[00:33:12] Because then I can move it and make it what I need it to be, and where I need it to be, and if I need lots of space or something, I can sort of manipulate the room, but everything, everything, everything, everything is on wheels.
[00:33:26] Jennifer Wilson: Now, was it, was it easier or harder to film at home than it was going to the studio?
[00:33:31] Beth Kingston: It was, emotionally it was harder. Because I missed all my friends so much. Um, physically, it was easier because, you know, if I, if I was on at noon, and then not until four, I could do a load of laundry, or I could take a nap. Or I could let the dogs out. Or, um, as crazy as it sounds, and I think I'm probably not the only person to say this. As terrible as quarantine was, and as much as it devastated this country for the crafts industry, it was a boom because everyone was home.
[00:34:11] HSN I think had their best year or two years, in decades. Because everybody was home looking for a way to occupy their time, rediscovering crafts they had done in the past, or always wanted to try and didn't have the time. It was harder because it was stressful and you know I missed everybody and we were worried about all the things. But, um, physically it was easier. My, my husband, who, again, was in the military for 20 years and now does finance, had to learn how to, um, video, be my video guy. So that's why everybody knows his name now is because for two and a half years I would be talking to him while I, you know, I would say, oh, Don, Don Kingston, can you, Zoom in on this or hey, Don Kingston, can you, you know, pop up and show my face? So it was, I couldn't have done it with him. I don't know how other people did it. Um, but we made it, we figured it out and are still married. It's a miracle. It's such a miracle.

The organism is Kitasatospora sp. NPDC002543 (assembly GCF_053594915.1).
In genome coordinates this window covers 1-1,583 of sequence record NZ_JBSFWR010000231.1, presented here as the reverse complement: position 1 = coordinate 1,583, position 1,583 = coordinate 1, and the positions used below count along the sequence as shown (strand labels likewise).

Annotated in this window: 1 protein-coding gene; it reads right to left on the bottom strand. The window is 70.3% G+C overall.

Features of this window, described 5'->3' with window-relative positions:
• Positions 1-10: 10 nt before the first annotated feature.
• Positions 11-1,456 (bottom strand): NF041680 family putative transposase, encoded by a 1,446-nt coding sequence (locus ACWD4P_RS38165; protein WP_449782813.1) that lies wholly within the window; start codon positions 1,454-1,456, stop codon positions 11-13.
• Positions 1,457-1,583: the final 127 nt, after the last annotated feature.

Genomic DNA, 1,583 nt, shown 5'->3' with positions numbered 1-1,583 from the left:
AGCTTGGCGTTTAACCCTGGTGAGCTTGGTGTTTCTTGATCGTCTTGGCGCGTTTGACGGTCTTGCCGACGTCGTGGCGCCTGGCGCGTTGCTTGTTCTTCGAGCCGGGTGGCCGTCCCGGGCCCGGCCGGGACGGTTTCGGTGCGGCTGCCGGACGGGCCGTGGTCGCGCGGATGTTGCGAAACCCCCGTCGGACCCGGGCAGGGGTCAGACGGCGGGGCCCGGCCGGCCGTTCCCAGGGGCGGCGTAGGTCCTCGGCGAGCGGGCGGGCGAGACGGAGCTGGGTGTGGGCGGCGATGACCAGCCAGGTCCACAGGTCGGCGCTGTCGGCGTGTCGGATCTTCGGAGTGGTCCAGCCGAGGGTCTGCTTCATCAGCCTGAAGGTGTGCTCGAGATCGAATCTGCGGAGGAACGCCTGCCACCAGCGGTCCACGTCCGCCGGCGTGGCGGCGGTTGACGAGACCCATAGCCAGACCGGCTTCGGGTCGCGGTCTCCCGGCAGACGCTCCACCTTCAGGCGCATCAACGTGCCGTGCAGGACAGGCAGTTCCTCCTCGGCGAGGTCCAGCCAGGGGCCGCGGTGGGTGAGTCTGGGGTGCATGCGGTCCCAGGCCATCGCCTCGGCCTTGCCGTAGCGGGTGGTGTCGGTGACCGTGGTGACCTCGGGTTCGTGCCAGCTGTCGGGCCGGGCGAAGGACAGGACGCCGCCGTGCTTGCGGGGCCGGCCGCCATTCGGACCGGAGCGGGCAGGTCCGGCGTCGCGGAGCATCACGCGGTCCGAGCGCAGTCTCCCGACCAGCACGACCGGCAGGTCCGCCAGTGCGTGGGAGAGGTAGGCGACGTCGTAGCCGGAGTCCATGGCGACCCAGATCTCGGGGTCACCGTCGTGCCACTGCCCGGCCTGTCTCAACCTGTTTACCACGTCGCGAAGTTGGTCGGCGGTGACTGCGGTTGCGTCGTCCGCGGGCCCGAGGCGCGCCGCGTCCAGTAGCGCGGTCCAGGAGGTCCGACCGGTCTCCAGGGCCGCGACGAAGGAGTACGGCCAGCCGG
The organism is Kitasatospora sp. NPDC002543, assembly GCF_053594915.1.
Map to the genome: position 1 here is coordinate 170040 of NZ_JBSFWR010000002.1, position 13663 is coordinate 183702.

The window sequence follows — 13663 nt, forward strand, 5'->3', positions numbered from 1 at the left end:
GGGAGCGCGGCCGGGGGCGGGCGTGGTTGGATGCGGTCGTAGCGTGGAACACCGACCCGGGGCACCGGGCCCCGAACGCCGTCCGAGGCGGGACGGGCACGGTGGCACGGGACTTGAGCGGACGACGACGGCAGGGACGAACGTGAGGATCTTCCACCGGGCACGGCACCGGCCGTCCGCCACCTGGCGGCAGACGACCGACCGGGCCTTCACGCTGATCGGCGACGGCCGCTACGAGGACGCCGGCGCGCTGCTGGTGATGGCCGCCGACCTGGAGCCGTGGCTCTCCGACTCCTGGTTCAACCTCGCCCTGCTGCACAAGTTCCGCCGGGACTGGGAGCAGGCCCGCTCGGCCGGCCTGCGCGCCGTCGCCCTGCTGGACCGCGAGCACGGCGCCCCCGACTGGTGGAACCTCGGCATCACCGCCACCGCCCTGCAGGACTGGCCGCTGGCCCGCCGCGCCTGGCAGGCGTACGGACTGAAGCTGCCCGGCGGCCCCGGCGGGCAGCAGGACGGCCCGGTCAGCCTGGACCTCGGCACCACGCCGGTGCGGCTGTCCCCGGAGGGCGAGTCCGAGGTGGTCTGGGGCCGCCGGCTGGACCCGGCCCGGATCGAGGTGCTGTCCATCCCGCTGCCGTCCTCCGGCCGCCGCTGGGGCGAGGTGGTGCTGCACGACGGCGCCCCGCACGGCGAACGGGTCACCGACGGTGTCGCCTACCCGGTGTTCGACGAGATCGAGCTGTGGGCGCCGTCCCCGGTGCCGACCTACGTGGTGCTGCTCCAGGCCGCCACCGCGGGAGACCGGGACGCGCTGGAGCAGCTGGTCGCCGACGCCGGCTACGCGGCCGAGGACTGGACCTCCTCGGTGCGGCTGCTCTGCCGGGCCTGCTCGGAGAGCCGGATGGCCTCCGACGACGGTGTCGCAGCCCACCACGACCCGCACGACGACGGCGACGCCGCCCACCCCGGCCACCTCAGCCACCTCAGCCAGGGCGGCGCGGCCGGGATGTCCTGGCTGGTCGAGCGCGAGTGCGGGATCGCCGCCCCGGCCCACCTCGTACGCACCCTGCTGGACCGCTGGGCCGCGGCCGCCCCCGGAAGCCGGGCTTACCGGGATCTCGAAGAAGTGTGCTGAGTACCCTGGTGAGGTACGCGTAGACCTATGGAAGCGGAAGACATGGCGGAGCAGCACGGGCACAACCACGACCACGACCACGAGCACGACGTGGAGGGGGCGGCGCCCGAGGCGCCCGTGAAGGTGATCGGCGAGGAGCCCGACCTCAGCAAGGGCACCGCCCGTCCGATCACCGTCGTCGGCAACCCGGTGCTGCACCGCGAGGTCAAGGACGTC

[00:35:16] Jennifer Wilson: It's yeah, it's so interesting how that time shifted things. My, my dad is a big, uh, vintage sports car dealer, mostly on eBay, and that also had a huge boom. So there's something about, you know, obviously hobbies at home, we suddenly had more time for the things. And I just, I just hope it awakened enough of that spark of like, we need this in our lives to see that continue.
[00:35:41] Beth Kingston: I hope so. I think there was, and I don't know if this was the same for your dad. When, when things started to lift, um, our numbers went way down. I mean, way, way, way down. But also emotionally, I was like, you know what? I don't want to talk about crafts right now. I want to go out to dinner with my friends. I want to go see my brother and his kids. I want to, you know, go to the park. Um. I think we're sort of getting back into the rhythm of it and now with the holidays coming and people are going to be inside more, I think it's sort of a cyclical thing, but yeah, I feel like people have made more time for themselves since then and I'm glad about that.
[00:36:19] Jennifer Wilson: Yes. Well, we have the ongoing kind of mental health fallout from that too. And I think that's, it's been important to have those things that we do for ourselves. So go back to storage just briefly. Uh, we often see a Dream Box featured in your background. Also, of course, styled fully ROYGBIV. Like, I mean, it's really to the max. What do you love about having a ready to go storage solution versus one that you created from the hardware store?
[00:36:47] Beth Kingston: Um, I, I love my Dream Box. I, the only issue for me, and this wouldn't be an issue for a normal human being is, um, I can't label anything, because then it doesn't look good for TV. Uh, because every other thing in my life is labeled. Even if it's in a clear plastic bin, um, you know, I used to be one of those people that was like, I'm just going to put everything in clear plastic because then I can see what it is. No, you can't. You can't tell whether this pile of this clear plastic box has 12 by 12 green paper or this 12 by 12 box has, you know, eight, eight and a half by 11 green paper. You just need to label everything. Um, and so having the pre done storage where I can't label things because it needs to look clean for work.
[00:37:36] Jennifer Wilson: Mm hmm.